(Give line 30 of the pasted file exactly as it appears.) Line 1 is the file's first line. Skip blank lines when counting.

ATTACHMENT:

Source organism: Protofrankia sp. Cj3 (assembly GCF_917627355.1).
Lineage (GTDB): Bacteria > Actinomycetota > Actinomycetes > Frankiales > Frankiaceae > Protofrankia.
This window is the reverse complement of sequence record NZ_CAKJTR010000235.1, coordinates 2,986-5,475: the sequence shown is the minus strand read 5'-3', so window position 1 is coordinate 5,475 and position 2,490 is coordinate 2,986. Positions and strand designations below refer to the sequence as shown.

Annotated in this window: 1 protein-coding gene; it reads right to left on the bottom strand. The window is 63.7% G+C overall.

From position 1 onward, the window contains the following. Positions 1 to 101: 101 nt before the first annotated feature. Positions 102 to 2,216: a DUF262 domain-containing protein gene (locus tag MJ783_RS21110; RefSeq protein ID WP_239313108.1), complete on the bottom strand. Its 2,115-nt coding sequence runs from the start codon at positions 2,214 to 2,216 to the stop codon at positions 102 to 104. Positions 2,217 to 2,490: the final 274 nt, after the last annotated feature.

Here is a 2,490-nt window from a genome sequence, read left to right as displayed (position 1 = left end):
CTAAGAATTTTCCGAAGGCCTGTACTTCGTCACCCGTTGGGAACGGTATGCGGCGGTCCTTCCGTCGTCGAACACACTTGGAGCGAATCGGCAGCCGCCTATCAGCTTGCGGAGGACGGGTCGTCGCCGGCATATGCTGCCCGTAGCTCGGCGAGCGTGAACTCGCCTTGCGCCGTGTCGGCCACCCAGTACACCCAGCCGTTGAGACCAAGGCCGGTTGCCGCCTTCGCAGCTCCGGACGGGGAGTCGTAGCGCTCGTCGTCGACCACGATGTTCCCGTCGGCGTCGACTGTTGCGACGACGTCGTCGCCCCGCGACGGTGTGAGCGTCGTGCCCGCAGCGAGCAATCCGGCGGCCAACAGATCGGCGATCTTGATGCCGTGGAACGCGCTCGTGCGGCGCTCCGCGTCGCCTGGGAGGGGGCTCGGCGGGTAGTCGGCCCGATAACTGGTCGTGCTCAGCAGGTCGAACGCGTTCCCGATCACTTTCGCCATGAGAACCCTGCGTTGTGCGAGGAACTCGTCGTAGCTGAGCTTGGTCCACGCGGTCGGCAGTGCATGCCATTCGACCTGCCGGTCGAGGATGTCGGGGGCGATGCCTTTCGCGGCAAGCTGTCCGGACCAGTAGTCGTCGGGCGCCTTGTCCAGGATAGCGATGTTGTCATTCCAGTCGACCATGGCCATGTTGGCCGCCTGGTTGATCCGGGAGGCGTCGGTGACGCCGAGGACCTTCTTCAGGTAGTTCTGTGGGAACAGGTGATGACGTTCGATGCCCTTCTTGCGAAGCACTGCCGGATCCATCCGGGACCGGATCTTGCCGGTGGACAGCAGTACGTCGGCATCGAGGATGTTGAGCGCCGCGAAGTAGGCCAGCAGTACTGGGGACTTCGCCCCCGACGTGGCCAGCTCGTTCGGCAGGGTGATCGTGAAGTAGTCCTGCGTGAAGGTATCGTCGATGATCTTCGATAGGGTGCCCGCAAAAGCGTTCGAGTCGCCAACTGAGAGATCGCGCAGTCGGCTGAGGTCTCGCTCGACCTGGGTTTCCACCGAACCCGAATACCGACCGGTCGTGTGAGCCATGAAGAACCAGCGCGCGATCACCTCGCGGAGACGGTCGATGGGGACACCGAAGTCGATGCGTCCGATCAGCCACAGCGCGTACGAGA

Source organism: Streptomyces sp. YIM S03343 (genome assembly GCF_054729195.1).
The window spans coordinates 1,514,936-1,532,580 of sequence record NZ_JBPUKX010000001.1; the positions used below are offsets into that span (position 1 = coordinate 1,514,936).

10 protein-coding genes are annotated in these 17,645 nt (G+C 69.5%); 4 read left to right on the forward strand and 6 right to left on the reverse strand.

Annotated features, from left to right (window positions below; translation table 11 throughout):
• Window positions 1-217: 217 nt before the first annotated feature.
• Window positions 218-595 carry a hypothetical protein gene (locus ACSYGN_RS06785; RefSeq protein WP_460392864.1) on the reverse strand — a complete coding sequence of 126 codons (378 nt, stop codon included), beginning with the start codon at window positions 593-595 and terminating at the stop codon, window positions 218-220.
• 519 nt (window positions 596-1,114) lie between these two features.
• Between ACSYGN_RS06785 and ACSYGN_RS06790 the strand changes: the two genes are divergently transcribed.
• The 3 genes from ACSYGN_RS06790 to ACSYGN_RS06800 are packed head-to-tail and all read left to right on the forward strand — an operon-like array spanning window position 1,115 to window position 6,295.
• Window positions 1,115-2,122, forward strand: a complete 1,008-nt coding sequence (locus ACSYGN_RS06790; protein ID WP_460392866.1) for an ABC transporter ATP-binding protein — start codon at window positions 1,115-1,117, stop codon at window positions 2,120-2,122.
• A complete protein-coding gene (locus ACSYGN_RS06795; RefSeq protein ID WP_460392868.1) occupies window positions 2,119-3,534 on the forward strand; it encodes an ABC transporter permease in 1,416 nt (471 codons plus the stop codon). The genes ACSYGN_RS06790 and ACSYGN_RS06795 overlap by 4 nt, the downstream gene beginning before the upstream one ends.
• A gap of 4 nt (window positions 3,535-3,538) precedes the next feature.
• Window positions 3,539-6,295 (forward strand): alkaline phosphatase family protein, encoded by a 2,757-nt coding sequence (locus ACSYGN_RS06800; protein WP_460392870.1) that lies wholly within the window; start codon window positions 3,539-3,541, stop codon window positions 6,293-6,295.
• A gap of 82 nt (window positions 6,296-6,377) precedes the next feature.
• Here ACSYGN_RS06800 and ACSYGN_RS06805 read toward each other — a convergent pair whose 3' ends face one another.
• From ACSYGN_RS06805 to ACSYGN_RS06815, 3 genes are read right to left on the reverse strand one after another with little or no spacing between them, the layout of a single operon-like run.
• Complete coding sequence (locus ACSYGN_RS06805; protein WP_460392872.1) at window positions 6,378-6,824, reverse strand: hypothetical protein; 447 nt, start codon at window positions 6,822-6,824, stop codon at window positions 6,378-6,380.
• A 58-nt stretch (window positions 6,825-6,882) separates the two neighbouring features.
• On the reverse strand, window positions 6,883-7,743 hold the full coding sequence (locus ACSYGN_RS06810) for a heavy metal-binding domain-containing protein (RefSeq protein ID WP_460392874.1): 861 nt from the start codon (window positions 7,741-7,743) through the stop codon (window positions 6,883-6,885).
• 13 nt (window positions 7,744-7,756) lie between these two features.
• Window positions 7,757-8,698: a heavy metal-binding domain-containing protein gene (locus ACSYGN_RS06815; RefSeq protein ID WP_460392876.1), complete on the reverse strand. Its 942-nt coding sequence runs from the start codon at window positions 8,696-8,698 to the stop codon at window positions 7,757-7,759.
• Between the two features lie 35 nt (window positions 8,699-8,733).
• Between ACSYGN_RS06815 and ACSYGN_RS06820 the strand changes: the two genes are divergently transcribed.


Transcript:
• Between ACSYGN_RS06815 and ACSYGN_RS06820 the strand changes: the two genes are divergently transcribed.